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In Their Own Words: Catherine Charnov ’13

Categories: Midd Blogosphere, music

“In Their Own Words” is an ongoing series featuring the experiences of Middlebury students at their summer internships. This summer Catherine Charnov ’13 interned with Universal Records in New York City.

What did you do?

This summer, I interned in the A&R department of Universal Records in New York City. I had previous experience in music marketing, publicity and management but really wanted to understand how musical decisions are made and how artists are found. This internship was the perfect opportunity. Every day, I researched unfound and upcoming talent using online resources and sales charts to present, with a formal report, to my boss for review and the possibility of further research or analysis. I was also in charge of compiling airplay charts and lists of top artists world wide, monitoring sales spikes and online fan bases. I also got to help with miscellaneous tasks such as making CD labels and inserts, setting up instruments and stage equipment in their showcase lounge, and creating manifests for disc filing. We were also sometimes allowed to watch artists’ showcases and critique unreleased singles in listening sessions. Every Friday, representatives from different departments, such as digital marketing, the TV sync team, international dept., sales, etc., would come and speak to the interns for around an hour about what their department was and how things worked. This was extremely helpful in terms of solidifying my understanding of the company as a whole and how each piece of the larger whole fit together. Middlebury prepared me for this internship by teaching me to be timely, responsible, and eager to learn. Not much of what I did this summer could have been acquired in a classroom setting because everything was so hands-on and practical.

What did you learn?

An example of what made this internship meaningful to me was when I got to congratulate Florence + The Machine on her newest album going platinum. She came into the office and we got to present her with a gold plaque etc. It was great for me to realize not only the side of an artist’s manager, AIR representative, and sales team but also how much time and hard work the artist must put in to achieve such great successes. I was honored to be a part of Florence’s celebration. The thing I learned the most from this internship was how hard you have to work and how much you have to really want it to get anywhere in the music business. In A&R in particular— if you are behind the signing of one top-selling, amazing artist, you are golden and automatically promoted. However, if you do not get that lucky, it seems that only persistence and patience are the keys to success.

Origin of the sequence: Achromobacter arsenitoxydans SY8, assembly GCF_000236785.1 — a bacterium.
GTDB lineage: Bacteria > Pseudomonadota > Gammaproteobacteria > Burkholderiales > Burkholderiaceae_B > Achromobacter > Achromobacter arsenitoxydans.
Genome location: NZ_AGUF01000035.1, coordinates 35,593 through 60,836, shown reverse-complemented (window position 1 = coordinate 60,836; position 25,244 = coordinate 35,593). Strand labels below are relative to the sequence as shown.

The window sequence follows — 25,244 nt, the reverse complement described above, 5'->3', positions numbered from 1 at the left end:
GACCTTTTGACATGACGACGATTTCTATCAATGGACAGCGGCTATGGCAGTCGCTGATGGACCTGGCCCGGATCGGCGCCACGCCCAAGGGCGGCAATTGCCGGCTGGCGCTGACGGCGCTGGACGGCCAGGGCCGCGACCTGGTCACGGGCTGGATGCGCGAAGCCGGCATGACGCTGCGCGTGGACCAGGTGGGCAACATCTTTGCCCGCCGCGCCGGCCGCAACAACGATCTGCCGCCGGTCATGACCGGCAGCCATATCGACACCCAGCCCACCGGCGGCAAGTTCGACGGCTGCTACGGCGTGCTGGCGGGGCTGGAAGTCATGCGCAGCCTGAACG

What are your plans for the future?

I think this internship will greatly impact my future career plans because before this summer, I was wondering if A&R would, after my experiences in other parts of the music business, be a better fit for my interests, and it turned out to be perfect. I would be very happy to get a job after graduation working at Universal Records of for the A&R department of another record label. I love working directly with the musicians and the music they create.

Think this experience sounded pretty cool? Check out opportunities like this and more on MOJO.

Road Map to Student Services recap

Categories: Midd Blogosphere

Yesterday Pij and I represented LIS at the Road Map to Student Services event; part of First Year Orientation, which was held concurrently with the Academic Forum in Kenyon. Half of the incoming First Year class attended the Forum while the other half were given “Passports” and asked to collect stickers from each Student Services station they visited (after which they were rewarded with a “frozen novelty”). Then they switched, and the students who had already attended the Forum attended the Road Map event. Since Pij and I handed out a sticker to every student with whom we spoke during the 2.5 hour event, it was easy to keep track of how many we’d spoken with—over 80! No wonder my voice is a little hoarse today.

What kinds of questions did we field? Pij may have heard other questions, but I think by far the most common questions were relating to connecting to Wireless, installing Microsoft Office, and followed by general questions about how to find/check out books and other materials from the Library. Other questions I heard ranged from “What is LIS”, to “Do you have any job openings?”, to “Can you help me set up email on my smartphone?”. Quite a few students stopped by without specific questions, and Pij’s go-to prompt, “Have you been able to set up your computer okay?” was great at drawing out other concerns and questions. I copied her and used that question quite a few times, and also tried asking about their First Year Seminar courses, which gave me a chance to let them know that a Librarian was assigned to each course, as well as a Peer Mentor and explain about CTLR and how it was related to the Library.

All in all it was a great chance to meet new students, hear how things were going for them, and also learn (from Pij) what to say about some of the most common tech-troubleshooting questions. It also underscored for me how essential it was for Pij and I (as LIS representatives) to be fully up-to-speed on recent and forthcoming changes in technology infrastructure and research tools.